Could be helped by: Two factors should work in Smith's favor, the first being the move to the Big 12. Nothing against the Big East, but putting up big numbers against the likes of Texas and Oklahoma will go a long ways in the minds of the Heisman voters. Plus the added exposure of playing in the Big 12 won't hurt his cause, either. The second factor is simply the fact he's playing in a system perfectly suited for racking up big numbers. He'll have every opportunity in Holgorsen's offense to put up the stats necessary to keep his name at the forefront of names Heisman voters are considering when they think about the best players in the country.
Could be hurt by: While playing in the Big 12 will be advantage, the increased competition could also hurt him if the Mountaineers aren't able to win enough in the first year in the new conference. I don't see any reason why they wouldn't be highly competitive, but if West Virginia finishes say, 7-5, Smith likely won't find his name on many Heisman ballots.
Also in the mix?
Those three names are the obvious choices heading into 2012. If anyone else is able to play their way into contention, they'll have to do with a lot less fanfare than the above three guys going into the season.
They might be stretches at the moment, but the following guys still stand a chance to at least put their names on the Heisman radar. At the very least, they should be in for fine seasons this fall.
Joseph Randle, RB, Oklahoma State: While Brandon Weeden and Justin Blackmon stole the headlines in 2011, Randle quietly put together a nice season rushing for 1,216 yards and 24 touchdowns. With Weeden and Blackmon heading to the NFL, it's possible the Cowboys will lean even more on Randle and their running game.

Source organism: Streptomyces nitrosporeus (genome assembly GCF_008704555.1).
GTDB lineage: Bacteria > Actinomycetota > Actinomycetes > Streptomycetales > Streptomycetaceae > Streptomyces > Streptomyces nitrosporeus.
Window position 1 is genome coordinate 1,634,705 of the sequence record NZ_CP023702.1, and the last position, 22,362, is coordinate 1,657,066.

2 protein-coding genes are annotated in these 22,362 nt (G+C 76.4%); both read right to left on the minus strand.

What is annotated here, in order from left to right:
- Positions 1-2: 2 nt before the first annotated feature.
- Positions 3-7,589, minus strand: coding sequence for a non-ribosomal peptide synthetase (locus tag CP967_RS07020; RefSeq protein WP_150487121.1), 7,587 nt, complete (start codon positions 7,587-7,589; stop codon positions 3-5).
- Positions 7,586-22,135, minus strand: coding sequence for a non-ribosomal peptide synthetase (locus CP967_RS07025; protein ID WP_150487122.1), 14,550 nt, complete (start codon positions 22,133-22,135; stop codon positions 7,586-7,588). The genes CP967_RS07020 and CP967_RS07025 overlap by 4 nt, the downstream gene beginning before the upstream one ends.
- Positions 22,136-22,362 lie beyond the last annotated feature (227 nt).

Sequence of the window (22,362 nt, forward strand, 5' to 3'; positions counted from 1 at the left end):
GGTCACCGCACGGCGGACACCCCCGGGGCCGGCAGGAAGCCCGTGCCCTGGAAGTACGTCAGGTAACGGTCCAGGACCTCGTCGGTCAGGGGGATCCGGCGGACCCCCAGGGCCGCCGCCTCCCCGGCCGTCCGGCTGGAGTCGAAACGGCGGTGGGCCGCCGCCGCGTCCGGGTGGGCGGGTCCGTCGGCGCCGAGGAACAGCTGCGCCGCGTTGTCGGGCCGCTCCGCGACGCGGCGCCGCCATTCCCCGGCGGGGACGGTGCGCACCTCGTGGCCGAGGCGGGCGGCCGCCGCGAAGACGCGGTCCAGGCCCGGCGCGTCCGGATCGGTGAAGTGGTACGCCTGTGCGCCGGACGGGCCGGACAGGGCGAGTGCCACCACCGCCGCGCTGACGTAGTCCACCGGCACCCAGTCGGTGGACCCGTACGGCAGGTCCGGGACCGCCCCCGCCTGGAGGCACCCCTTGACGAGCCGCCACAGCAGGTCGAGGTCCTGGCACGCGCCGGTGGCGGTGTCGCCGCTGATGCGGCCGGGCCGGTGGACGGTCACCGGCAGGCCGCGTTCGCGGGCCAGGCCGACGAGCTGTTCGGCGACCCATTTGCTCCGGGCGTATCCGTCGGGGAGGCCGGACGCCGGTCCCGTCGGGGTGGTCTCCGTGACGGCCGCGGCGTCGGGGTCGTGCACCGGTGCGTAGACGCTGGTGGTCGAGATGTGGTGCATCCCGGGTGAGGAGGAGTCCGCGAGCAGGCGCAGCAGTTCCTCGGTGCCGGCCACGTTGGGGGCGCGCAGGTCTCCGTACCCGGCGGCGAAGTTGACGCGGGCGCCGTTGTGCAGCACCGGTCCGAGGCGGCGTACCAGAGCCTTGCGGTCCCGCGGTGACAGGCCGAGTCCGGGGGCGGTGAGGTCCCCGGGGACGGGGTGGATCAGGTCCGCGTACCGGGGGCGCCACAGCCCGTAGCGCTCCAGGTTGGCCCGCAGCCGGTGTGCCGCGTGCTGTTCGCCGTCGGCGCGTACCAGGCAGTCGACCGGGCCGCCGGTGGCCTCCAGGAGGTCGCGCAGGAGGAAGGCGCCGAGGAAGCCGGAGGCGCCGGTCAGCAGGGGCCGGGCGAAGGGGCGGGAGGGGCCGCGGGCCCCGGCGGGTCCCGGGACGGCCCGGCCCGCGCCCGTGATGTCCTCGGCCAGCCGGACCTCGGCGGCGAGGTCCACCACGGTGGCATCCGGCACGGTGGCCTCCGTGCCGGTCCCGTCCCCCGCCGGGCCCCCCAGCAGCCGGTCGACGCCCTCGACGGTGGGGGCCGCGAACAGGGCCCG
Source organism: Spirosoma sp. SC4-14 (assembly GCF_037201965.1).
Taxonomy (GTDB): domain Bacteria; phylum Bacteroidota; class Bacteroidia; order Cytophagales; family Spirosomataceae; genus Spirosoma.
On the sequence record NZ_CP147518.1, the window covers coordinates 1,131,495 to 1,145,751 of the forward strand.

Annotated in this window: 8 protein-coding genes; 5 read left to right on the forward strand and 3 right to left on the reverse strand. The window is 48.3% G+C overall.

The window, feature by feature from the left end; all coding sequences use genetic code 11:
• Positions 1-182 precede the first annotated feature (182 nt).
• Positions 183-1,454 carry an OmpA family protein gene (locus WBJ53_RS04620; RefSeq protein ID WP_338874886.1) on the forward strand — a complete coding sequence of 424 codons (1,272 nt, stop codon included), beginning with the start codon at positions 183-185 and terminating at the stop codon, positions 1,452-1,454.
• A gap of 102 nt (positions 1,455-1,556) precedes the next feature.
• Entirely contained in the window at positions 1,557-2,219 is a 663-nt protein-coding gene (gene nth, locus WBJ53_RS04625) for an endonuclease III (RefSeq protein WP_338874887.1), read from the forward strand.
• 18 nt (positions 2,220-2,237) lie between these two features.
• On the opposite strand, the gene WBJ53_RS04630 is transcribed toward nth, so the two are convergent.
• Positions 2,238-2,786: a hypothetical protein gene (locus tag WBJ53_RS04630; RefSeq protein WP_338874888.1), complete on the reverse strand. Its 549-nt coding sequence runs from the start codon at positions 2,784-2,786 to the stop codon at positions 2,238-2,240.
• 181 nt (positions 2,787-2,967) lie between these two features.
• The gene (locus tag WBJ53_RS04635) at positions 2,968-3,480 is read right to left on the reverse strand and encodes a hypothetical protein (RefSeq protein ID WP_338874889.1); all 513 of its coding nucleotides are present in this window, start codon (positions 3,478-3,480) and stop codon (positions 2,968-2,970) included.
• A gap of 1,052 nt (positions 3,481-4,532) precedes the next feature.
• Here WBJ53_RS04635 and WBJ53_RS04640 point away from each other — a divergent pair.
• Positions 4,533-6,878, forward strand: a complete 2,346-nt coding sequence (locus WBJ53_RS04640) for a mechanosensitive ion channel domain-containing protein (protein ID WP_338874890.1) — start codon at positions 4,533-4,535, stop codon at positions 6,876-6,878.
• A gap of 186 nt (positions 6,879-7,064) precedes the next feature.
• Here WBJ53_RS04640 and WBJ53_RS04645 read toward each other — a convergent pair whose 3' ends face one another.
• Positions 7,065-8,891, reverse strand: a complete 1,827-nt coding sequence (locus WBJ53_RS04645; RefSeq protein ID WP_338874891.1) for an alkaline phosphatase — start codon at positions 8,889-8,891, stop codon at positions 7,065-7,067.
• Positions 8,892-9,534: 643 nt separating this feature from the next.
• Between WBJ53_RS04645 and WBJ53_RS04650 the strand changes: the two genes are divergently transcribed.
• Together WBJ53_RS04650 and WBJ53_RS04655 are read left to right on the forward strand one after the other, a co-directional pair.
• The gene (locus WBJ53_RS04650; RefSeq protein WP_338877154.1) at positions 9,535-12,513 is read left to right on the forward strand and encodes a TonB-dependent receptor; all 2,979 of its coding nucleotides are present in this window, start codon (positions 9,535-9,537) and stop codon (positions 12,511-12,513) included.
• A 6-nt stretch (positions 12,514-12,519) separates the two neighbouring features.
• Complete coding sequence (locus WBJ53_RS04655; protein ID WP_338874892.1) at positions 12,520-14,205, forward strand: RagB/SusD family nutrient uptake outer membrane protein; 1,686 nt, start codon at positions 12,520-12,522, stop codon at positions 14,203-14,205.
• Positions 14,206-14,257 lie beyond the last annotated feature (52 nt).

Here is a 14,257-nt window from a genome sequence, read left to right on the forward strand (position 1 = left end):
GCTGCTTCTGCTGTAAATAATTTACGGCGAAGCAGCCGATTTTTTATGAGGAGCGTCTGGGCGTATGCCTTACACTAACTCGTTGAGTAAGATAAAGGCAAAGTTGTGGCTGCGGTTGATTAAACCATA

Casey Pachall, QB, TCU: Like Geno Smith at West Virginia, Pachall will likely be helped by the added exposure that will come from playing in the Big 12. He's coming off a sophomore year in which he completed 66% of his passes and threw for 2,921 yards and 25 touchdowns. TCU possesses a strong running game which won't help him win the Heisman, but he remains a guy to keep a close eye on when Big 12 play rolls around.
Malcolm Brown, RB, Texas: Brown came to Austin with about as much hype as a recruit can possible have and had a decent, if not solid, freshman season. He rushed for 742 yards, good for eighth in the Big 12. Brown will again be fighting for a carries this season with Joe Bergeron and incoming freshman Jonathan Gray likely limiting his potential output.
Tavon Austin, WR, West Virginia: Austin is a guy that can do it all in the Mountaineers offense. He caught 101 passes last season for 1,186 yards, had 16 rushing attempts for 196 yards, and also returned two kickoffs for scores. The country saw what he could do in the Orange Bowl when he scored four times and it should be just as exciting watching this guy do his thing in the Big 12.
Seth Doege, QB, Texas Tech: The Red Raiders' quarterbacks have traditionally put up big numbers ever since Mike Leach came to town and that really hasn't changed under Tommy Tuberville and offensive coordinator, Neal Brown. Doege looks poised for another big season and if Tech can have a big turnaround in the win column, hey, why not Doege for Heisman?